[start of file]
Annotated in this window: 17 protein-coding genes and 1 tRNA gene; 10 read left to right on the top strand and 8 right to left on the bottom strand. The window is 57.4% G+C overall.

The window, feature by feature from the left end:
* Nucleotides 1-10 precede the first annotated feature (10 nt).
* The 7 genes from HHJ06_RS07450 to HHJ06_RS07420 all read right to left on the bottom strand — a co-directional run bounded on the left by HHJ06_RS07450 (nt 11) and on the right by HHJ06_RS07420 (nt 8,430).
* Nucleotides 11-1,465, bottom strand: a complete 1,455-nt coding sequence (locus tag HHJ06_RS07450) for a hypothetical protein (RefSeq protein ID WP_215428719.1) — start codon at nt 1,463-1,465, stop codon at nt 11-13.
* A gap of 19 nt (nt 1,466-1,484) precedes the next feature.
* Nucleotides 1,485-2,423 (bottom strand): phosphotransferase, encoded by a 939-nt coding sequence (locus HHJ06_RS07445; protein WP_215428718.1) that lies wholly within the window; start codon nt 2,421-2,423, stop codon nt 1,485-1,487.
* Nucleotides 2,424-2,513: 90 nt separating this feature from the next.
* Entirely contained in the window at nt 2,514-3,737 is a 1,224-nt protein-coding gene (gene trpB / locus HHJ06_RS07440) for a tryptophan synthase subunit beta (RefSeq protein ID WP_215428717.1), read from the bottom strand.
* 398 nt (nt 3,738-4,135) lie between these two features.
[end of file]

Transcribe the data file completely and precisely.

Annotated in this window: 17 protein-coding genes and 1 tRNA gene; 10 read left to right on the top strand and 8 right to left on the bottom strand. The window is 57.4% G+C overall.

The window, feature by feature from the left end:
* Nucleotides 1-10 precede the first annotated feature (10 nt).
* The 7 genes from HHJ06_RS07450 to HHJ06_RS07420 all read right to left on the bottom strand — a co-directional run bounded on the left by HHJ06_RS07450 (nt 11) and on the right by HHJ06_RS07420 (nt 8,430).
* Nucleotides 11-1,465, bottom strand: a complete 1,455-nt coding sequence (locus tag HHJ06_RS07450) for a hypothetical protein (RefSeq protein ID WP_215428719.1) — start codon at nt 1,463-1,465, stop codon at nt 11-13.
* A gap of 19 nt (nt 1,466-1,484) precedes the next feature.
* Nucleotides 1,485-2,423 (bottom strand): phosphotransferase, encoded by a 939-nt coding sequence (locus HHJ06_RS07445; protein WP_215428718.1) that lies wholly within the window; start codon nt 2,421-2,423, stop codon nt 1,485-1,487.
* Nucleotides 2,424-2,513: 90 nt separating this feature from the next.
* Entirely contained in the window at nt 2,514-3,737 is a 1,224-nt protein-coding gene (gene trpB / locus HHJ06_RS07440) for a tryptophan synthase subunit beta (RefSeq protein ID WP_215428717.1), read from the bottom strand.
* 398 nt (nt 3,738-4,135) lie between these two features.